KEARNEY – A student group, UNK Peer Health Education, is rallying for support behind its proposal to make University of Nebraska at Kearney a tobacco-free campus.
On Feb. 26-27, UNK students will be asked in an email if they support Peer Health Education’s tobacco-free initiative. Pending the outcome, a proposal may be presented to the Chancellor’s Cabinet for consideration.
“This movement is about the health and wellbeing of the entire UNK community,” said Samantha Mitchell, president of Peer Health. “Most students prefer a tobacco-free campus, and it is well understood that tobacco is harmful not only to the user but to those around them. Going 100 percent tobacco-free promotes the health of all no matter where they are at on campus.”
The Peer Health team began exploring the issue in 2012 after learning student opinions from a national health survey at UNK indicated support for a tobacco-free campus. With support from the Buffalo County Tobacco Free Coalition and UNK’s Health Education Office, the Peer Health student team initiated the campaign.
UNK’s Clean Air Policy currently prohibits tobacco use in UNK facilities or vehicles, and within 10 feet of entrances or work sites on the grounds (in the open air). Similar policies are employed at UNO and UNL, except that UNL has at least two buildings with larger “halos” or smoke-free zones around the entrances. University of Nebraska Medical Center has been tobacco-free since 2009.
The UNK Peer Health students explored college and university policies all over the country and discovered this is a popular movement on college campuses. Of UNK’s 10 Board of Regents-designated peer institutions, five are already smoke- or tobacco-free, and two have initiatives in place. Mitchell said more than 1,100 colleges have already addressed student concerns by putting tobacco- or smoke-free policies in place.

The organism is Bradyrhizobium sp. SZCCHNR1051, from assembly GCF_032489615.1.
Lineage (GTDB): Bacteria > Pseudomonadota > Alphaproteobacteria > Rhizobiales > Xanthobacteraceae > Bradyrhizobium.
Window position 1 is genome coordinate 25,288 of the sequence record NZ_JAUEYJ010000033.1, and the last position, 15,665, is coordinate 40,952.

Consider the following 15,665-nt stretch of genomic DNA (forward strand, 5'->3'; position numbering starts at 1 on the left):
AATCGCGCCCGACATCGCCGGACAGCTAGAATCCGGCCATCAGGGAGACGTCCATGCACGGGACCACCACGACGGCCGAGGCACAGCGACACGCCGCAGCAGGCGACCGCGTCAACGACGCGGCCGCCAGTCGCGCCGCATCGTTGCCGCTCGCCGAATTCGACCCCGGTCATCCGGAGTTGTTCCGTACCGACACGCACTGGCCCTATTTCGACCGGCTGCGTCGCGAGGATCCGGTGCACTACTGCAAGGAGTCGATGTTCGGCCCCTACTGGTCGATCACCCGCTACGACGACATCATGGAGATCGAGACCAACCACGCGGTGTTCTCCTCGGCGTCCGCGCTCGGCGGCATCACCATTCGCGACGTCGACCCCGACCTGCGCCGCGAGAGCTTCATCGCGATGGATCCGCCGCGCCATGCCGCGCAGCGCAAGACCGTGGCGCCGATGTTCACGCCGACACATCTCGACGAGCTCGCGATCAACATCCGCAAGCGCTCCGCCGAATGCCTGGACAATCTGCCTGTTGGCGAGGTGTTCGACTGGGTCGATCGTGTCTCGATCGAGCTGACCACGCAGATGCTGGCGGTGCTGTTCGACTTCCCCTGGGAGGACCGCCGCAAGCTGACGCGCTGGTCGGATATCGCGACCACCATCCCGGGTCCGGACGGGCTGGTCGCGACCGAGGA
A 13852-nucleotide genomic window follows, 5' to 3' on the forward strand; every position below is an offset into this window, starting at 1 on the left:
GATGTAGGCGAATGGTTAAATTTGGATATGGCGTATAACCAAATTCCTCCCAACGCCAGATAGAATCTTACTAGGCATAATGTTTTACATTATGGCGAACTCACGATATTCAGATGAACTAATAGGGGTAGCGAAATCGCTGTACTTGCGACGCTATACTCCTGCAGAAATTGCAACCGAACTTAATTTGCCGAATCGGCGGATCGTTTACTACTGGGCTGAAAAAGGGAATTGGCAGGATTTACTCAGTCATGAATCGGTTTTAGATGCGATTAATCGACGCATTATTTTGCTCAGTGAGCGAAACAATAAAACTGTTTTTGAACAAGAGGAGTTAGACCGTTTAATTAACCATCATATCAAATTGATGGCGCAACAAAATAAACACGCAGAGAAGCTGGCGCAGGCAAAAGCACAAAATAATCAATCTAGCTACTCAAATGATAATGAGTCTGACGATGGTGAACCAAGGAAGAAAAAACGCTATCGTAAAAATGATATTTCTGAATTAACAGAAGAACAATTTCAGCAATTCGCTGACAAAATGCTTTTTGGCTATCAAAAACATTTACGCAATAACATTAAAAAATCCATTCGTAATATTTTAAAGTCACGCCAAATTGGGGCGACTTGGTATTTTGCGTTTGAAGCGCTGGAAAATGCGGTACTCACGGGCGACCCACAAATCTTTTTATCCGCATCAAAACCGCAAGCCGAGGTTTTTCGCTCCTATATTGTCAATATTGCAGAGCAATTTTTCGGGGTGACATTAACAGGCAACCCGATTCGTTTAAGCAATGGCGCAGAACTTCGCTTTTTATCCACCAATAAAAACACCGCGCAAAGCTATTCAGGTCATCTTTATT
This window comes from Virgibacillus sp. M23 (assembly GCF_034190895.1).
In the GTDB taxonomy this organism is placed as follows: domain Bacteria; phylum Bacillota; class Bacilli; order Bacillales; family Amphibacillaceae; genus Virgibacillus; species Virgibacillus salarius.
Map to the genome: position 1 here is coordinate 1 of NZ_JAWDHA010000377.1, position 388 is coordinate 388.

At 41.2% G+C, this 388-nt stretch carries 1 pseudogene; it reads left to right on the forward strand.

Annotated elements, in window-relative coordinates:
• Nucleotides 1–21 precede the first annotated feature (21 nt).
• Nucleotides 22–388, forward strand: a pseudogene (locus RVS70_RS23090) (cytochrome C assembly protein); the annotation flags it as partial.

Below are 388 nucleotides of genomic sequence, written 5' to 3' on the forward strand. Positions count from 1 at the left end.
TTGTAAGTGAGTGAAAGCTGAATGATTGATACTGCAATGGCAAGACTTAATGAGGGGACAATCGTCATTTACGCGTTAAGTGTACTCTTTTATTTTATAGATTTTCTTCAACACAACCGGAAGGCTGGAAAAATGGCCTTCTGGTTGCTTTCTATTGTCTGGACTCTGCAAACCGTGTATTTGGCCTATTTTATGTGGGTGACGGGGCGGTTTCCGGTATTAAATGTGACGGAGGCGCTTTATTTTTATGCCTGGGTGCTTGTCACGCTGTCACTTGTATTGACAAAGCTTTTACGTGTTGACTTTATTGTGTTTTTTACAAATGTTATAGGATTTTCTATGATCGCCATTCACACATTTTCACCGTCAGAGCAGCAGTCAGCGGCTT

Tobacco-free means no use of tobacco products at all, including chew and snuff in addition to smoked materials.
Mitchell and vice president Kaitlyn Smejdir said the project has been educational and required hard work. They and student body president Moses Moxey appear in a recent Peer Health YouTube video. They also have developed posters, fact sheets and other information materials.
“The reaction to our efforts has been very surprising,” said Smejdir. “What we knew for sure was that students would prefer such a policy, but we did not know what reaction we would get from faculty and staff. We expected them to push back, but it was the exact opposite.
“When discussing the matter with student groups and others from the UNK community, while numerous questions are brought up, nearly everyone has stated that they are in support of the movement,” Smejdir added. “It has been encouraging to receive emails and phone calls from different members of the UNK community thanking us for empowering them to speak up about their concerns with tobacco use on campus.”
UNK’s Staff Senate approved a resolution on Feb. 18 supporting a tobacco-free campus. A tobacco-free policy, if approved, would apply to all on UNK’s campus: faculty, staff and visitors in addition to students.
The Peer Health group knows there is opposition, most likely for those who promote the rights of individuals to make their own decisions about their health, especially to smoke or use tobacco outdoors where it’s not likely to bother others.
Still, Mitchell says the group is doing the right thing.
“We know many students want to live, learn, and play in a healthier environment,” Mitchell said. “Since people understand that tobacco products are unhealthy, an argument against such a movement is difficult to make.
“Our job is to engage, educate, and empower our peers to live healthier lives while in college and beyond. A tobacco-free UNK emphasizes this mission.”